By Laura Landro for The Wall Street Journal
What can 1,500 Americans born a century ago, most of them long dead, tell us about the secret to a long life? Plenty, according to Howard S. Friedman and Leslie R. Martin, two psychologists who, in "The Longevity Project," mine an eight-decade research effort for answers to the kinds of questions that sent Ponce de León searching for the Fountain of Youth.
There are no magic potions on offer here, but many of the findings are provocative. The best childhood predictor of longevity, it turns out, is a quality best defined as conscientiousness: "the often complex pattern of persistence, prudence, hard work, close involvement with friends and communities" that produces a well-organized person who is "somewhat obsessive and not at all carefree."
The study was initiated in 1921 by Stanford University psychologist Lewis Terman, who asked San Francisco teachers to pick out their brightest students—most were about 10 years old—to help him try to identify early glimmers of high potential. Terman was most interested in intellectual achievement (his revision of Alfred Binet's intelligence scale produced the Stanford-Binet IQ test), but his interviews were so detailed that the results could be used as a basis for studying the respondents' lives in follow-up interviews across the years. Terman himself died in 1956, just shy of 80; after his death his work was picked up by others, with Mr. Friedman and Ms. Martin launching their portion of the project in 1990.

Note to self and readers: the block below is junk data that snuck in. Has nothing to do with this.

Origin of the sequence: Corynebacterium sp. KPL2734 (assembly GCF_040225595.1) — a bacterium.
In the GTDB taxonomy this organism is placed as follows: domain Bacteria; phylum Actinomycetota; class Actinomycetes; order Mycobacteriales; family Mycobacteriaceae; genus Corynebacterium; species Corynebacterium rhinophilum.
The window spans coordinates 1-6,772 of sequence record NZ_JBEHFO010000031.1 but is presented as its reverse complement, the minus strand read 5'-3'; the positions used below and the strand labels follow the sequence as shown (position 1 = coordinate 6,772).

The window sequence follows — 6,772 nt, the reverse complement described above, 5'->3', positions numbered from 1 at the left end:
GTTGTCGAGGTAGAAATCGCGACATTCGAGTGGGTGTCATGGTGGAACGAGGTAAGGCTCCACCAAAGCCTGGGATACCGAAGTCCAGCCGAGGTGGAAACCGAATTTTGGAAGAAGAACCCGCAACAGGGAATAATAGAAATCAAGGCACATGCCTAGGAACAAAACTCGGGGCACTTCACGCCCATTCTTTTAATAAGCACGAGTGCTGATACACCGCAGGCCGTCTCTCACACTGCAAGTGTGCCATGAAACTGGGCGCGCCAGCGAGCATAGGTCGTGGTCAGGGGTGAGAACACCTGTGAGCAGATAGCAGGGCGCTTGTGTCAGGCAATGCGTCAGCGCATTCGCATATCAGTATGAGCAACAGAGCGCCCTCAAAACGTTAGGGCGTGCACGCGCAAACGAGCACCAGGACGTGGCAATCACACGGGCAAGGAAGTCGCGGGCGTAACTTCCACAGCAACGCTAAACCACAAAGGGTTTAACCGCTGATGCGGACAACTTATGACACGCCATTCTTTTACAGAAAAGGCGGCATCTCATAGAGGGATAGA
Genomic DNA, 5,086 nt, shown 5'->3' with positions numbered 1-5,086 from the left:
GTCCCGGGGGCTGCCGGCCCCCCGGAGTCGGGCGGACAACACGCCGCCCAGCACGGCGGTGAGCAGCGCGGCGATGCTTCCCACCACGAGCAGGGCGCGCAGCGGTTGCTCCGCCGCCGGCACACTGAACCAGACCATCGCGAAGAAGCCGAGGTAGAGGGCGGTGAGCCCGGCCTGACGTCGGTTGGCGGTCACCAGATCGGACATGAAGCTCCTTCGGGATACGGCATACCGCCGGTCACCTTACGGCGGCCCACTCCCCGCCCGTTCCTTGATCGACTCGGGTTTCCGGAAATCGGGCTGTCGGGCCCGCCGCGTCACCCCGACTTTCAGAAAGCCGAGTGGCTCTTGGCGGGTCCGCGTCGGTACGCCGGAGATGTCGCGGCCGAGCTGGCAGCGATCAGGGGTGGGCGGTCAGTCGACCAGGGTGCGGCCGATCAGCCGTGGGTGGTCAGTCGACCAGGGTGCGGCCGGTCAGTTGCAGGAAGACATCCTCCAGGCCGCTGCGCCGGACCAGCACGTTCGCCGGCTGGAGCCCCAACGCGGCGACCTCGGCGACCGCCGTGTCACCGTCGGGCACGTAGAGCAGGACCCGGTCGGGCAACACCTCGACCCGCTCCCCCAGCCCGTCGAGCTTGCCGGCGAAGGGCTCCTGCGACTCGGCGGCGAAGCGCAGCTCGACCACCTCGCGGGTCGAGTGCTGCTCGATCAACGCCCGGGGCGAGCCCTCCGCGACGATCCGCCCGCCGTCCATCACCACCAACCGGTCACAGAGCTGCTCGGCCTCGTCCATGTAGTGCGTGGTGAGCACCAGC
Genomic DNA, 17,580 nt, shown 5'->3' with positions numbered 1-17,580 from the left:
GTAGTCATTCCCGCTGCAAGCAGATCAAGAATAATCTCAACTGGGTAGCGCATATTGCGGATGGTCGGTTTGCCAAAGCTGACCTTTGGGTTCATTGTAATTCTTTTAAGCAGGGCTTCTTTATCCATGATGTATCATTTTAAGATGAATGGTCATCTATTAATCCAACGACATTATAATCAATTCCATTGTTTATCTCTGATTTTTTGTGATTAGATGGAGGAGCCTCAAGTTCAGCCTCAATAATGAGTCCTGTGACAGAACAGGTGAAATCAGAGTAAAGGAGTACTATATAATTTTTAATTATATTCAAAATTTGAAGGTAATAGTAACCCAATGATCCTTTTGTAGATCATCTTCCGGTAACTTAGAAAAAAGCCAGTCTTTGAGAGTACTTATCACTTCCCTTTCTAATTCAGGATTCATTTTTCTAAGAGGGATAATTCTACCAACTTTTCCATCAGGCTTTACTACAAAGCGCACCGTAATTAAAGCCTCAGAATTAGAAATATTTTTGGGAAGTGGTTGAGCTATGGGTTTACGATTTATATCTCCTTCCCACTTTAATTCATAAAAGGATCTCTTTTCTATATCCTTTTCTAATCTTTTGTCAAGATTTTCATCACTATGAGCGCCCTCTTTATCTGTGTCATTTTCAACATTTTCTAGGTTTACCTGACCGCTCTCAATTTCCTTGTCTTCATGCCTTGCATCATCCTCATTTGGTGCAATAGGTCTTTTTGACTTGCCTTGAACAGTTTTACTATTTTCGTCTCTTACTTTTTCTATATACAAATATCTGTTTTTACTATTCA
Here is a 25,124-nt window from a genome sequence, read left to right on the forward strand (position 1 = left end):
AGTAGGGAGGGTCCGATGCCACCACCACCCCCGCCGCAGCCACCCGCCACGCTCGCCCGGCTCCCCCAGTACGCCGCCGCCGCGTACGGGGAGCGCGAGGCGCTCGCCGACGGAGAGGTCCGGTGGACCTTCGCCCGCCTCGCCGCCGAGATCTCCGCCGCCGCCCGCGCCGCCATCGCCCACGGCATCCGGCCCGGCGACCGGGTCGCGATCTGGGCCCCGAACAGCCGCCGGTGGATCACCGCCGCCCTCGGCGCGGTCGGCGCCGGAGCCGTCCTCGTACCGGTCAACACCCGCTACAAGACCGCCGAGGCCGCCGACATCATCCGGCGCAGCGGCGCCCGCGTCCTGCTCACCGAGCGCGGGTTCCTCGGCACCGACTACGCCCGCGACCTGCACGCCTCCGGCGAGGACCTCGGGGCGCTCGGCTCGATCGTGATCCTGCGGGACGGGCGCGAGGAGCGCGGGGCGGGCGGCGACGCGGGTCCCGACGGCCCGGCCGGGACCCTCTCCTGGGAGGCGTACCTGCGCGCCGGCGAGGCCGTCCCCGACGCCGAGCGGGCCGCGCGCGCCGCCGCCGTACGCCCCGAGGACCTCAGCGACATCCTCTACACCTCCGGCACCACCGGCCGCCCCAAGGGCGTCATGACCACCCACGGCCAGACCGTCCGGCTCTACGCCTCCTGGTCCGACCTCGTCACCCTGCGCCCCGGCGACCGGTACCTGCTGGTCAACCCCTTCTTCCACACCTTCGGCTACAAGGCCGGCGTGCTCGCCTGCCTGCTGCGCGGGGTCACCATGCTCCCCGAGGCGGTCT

The study's participants, dubbed Terman's Termites, were bright students, but having a high IQ didn't seem to play a direct role in longevity. Neither did going on to an advanced degree. The authors suggest that persistence and the ability to navigate life's challenges were better predictors of longevity.
Some of the findings in "The Longevity Project" are surprising, others are troubling. Cheerful children, alas, turned out to be shorter-lived than their more sober classmates. The early death of a parent had no measurable effect on children's life spans or mortality risk, but the long-term health effects of broken families were often devastating. Parental divorce during childhood emerged as the single strongest predictor of early death in adulthood. The grown children of divorced parents died almost five years earlier, on average, than children from intact families. The causes of death ranged from accidents and violence to cancer, heart attack and stroke. Parental break-ups remain, the authors say, among the most traumatic and harmful events for children.